At last week’s Mobile World Conference in Barcelona, talk swirled around many of the usual telecoms-related topics: the future of 5G, Samsung’s latest series of smartphones, and the impact of GDPR on a global level. But the continued consolidation of news, media, and technology companies was also on many minds. Oath, the product of the super-merger between Yahoo and AOL, was well-represented at the conference, as they continue to consolidate and unify their dozens of brands (including the Huffington Post, TechCrunch, and Yahoo Sports) under a new identity. And Facebook, was also a major presence at the show, despite (or perhaps due to) the recent shakeups in its news feed algorithm, and the way it works with high-profile third-party content providers, such as the New York Times and Buzzfeed. With all this focus on the news media, which outlets attract the most diverse audience base, and which stand to carve a distinctive audience niche in this increasingly crowded landscape?
Which news outlets attract the most diverse audience base?
Verto Analytics looked at the audience profiles of some of the leading news properties, based on the rankings in our latest Verto Index: Huffington Post, CNN, Buzzfeed, and Fox News. According to Verto Watch data, each news property showed distinctive audience demographics based on audience age and gender (among U.S. adults, ages 18 and above). Compared to the U.S. population, the Huffington Post has one of the most representative audiences; we weighted each news property’s demographics against the general American population. In the Huffington Post’s case, the distribution of their audience across genders matches the population of the U.S. (for an index of 100), whereas Buzzfeed’s audience is heavily skewed towards women, with a base that is nearly 70% female (an index of 133). The age distribution of Huffington Post’s audience is also generally in line with that of the U.S.; only those between the ages of 35-44 are heavily overrepresented (with an index of 127).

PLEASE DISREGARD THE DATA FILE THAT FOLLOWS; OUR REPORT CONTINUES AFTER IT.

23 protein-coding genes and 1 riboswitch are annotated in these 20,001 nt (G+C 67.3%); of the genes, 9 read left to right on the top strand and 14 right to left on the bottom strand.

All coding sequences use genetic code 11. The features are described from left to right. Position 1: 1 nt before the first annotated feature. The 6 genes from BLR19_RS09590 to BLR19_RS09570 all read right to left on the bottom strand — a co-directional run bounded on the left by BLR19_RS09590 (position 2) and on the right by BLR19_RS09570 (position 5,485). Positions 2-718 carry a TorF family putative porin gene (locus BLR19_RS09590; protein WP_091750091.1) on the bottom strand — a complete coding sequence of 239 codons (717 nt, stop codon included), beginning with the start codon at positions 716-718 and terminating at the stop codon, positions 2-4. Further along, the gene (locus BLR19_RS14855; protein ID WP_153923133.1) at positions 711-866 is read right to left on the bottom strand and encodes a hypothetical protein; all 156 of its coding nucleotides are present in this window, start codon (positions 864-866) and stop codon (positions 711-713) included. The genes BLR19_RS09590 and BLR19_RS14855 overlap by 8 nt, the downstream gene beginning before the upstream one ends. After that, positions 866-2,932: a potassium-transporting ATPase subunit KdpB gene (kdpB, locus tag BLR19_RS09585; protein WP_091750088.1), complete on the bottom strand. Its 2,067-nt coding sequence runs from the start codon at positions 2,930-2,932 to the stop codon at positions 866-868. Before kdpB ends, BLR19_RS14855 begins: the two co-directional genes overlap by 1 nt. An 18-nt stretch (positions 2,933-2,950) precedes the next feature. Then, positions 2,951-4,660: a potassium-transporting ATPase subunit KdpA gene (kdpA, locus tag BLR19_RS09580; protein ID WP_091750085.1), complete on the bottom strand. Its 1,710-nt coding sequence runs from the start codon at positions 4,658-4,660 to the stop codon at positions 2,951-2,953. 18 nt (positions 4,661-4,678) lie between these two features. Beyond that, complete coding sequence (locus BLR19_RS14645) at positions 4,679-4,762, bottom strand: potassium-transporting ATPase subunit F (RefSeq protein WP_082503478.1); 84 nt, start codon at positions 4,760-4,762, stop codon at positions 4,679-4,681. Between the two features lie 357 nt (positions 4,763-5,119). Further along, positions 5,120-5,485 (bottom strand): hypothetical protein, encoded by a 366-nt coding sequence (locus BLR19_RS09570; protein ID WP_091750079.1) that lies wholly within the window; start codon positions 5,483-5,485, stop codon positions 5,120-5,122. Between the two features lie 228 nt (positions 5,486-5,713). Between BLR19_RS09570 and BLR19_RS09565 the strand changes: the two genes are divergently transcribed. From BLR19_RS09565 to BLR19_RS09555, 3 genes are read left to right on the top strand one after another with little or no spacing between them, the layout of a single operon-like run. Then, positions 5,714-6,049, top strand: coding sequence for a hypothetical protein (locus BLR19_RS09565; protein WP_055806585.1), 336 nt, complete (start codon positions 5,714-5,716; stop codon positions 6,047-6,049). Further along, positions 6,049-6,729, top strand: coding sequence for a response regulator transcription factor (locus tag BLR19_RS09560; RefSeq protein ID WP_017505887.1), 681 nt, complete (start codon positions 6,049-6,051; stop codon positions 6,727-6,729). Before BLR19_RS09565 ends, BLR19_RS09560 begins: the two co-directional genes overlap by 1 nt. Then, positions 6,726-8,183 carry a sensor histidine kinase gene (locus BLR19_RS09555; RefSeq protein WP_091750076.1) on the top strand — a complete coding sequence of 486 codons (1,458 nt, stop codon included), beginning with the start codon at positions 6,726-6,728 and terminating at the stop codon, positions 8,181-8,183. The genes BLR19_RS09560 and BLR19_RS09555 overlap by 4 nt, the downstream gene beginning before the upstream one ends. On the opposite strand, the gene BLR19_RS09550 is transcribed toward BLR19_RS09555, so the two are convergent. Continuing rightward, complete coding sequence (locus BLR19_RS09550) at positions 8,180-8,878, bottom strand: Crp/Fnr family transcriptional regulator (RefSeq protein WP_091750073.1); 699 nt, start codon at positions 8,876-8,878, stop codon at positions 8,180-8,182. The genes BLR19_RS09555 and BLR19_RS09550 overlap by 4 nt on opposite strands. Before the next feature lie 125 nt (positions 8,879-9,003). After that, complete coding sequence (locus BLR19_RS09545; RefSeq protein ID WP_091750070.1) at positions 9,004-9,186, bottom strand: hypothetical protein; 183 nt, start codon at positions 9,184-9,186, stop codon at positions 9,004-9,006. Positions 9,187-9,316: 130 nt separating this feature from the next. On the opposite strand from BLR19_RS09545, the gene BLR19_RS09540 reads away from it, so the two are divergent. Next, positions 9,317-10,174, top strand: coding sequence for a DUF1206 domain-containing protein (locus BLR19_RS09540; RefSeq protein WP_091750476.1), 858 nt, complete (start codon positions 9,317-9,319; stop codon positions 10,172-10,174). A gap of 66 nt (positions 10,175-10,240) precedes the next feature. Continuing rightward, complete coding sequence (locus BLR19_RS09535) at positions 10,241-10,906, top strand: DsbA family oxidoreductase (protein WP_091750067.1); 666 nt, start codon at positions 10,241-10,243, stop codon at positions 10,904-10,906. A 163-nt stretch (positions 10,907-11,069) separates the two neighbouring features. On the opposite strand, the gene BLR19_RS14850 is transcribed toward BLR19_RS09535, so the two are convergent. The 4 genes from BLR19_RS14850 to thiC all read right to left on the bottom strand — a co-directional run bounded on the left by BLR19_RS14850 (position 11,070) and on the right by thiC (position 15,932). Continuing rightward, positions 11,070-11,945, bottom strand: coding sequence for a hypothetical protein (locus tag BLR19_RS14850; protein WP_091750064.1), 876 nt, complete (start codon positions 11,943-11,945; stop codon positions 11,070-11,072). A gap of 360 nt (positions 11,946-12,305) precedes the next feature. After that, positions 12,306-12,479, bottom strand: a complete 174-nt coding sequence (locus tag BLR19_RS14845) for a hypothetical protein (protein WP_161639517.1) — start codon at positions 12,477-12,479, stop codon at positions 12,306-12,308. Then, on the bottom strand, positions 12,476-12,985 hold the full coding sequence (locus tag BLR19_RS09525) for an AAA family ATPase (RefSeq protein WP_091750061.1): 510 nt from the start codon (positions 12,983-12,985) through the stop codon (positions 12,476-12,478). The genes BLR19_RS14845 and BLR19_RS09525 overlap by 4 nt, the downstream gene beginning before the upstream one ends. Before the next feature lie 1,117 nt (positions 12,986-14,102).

There are much greater skews among the audiences of other news outlets, especially Fox News: while the gender distribution of Fox’s audience is roughly in line with that of the U.S. population, its audience is skewed heavily towards older Americans: 45% of its audience is aged 55 or above, an index of 127. And younger audiences are heavily underrepresented among Fox’s user base, especially those between the ages of 18-24, who comprise less than 6% of Fox’s audience (and an index of just 51). Meanwhile, Buzzfeed’s audience is skewed heavily towards women (as previously mentioned) as well as younger audiences: almost 20% of its audience is between the ages of 18-24, an index of 161, and a quarter of its audience is between the ages of 25-34, an index of 133.